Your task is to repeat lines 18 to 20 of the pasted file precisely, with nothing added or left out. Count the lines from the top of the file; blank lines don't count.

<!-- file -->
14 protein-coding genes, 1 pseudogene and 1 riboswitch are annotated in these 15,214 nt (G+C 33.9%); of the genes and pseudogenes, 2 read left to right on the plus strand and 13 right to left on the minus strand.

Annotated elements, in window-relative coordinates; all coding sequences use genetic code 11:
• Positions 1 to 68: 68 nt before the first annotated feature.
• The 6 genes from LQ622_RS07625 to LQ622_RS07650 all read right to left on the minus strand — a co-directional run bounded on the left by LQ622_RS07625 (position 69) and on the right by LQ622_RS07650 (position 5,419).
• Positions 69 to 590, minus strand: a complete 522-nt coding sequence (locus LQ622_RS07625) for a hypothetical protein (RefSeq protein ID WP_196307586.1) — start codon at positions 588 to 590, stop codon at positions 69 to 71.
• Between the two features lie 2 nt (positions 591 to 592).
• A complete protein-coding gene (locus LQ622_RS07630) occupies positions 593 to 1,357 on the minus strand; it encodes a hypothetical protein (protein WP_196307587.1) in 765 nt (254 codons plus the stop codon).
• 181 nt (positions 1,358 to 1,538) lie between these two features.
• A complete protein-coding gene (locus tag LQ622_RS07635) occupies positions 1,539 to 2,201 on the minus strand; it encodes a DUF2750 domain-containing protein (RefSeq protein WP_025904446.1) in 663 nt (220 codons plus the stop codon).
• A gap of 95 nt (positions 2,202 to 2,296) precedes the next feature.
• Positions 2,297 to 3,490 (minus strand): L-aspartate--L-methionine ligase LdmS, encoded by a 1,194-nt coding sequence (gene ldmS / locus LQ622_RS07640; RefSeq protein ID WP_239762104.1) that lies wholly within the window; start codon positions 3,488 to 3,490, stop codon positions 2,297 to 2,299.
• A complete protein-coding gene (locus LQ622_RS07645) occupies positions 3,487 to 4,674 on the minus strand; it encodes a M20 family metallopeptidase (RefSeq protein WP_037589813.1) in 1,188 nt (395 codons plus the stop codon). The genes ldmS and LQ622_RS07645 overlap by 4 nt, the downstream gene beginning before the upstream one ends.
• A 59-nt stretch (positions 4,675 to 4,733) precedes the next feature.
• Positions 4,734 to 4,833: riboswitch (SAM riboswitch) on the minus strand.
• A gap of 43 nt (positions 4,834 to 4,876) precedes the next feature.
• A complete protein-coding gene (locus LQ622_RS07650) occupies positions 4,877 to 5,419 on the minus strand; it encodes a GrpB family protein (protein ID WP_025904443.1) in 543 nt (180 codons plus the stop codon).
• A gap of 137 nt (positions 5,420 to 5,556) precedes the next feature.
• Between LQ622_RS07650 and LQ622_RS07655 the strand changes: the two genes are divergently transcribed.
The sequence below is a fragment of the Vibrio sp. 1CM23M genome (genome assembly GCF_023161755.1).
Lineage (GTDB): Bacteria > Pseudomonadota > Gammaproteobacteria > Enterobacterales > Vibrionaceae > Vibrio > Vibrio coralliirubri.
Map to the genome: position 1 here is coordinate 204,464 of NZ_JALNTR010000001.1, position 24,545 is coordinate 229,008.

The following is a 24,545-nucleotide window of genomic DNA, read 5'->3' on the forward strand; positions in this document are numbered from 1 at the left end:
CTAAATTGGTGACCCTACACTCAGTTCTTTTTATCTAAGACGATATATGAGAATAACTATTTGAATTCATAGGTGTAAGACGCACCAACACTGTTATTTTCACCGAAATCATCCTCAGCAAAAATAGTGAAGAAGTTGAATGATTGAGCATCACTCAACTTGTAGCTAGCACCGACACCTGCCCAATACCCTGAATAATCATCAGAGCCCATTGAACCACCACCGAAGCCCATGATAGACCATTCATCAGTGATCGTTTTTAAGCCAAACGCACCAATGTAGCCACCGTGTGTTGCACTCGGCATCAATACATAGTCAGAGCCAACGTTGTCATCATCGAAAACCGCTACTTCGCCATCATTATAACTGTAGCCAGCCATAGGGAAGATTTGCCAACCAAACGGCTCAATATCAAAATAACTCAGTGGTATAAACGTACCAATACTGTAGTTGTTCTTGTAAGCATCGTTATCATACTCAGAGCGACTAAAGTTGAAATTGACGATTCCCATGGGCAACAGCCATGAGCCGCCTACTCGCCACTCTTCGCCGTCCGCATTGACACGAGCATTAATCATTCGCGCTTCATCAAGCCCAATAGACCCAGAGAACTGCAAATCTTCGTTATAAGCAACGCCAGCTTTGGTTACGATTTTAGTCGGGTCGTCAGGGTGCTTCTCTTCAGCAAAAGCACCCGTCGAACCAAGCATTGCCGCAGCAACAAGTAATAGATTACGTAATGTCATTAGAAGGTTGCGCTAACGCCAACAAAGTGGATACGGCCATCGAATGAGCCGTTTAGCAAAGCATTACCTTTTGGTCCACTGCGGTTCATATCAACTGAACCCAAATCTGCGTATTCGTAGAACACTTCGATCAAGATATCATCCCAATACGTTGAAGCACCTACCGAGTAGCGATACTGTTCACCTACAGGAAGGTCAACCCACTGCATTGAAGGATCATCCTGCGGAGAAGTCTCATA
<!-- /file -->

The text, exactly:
• Between LQ622_RS07650 and LQ622_RS07655 the strand changes: the two genes are divergently transcribed.
The sequence below is a fragment of the Vibrio sp. 1CM23M genome (genome assembly GCF_023161755.1).
Lineage (GTDB): Bacteria > Pseudomonadota > Gammaproteobacteria > Enterobacterales > Vibrionaceae > Vibrio > Vibrio coralliirubri.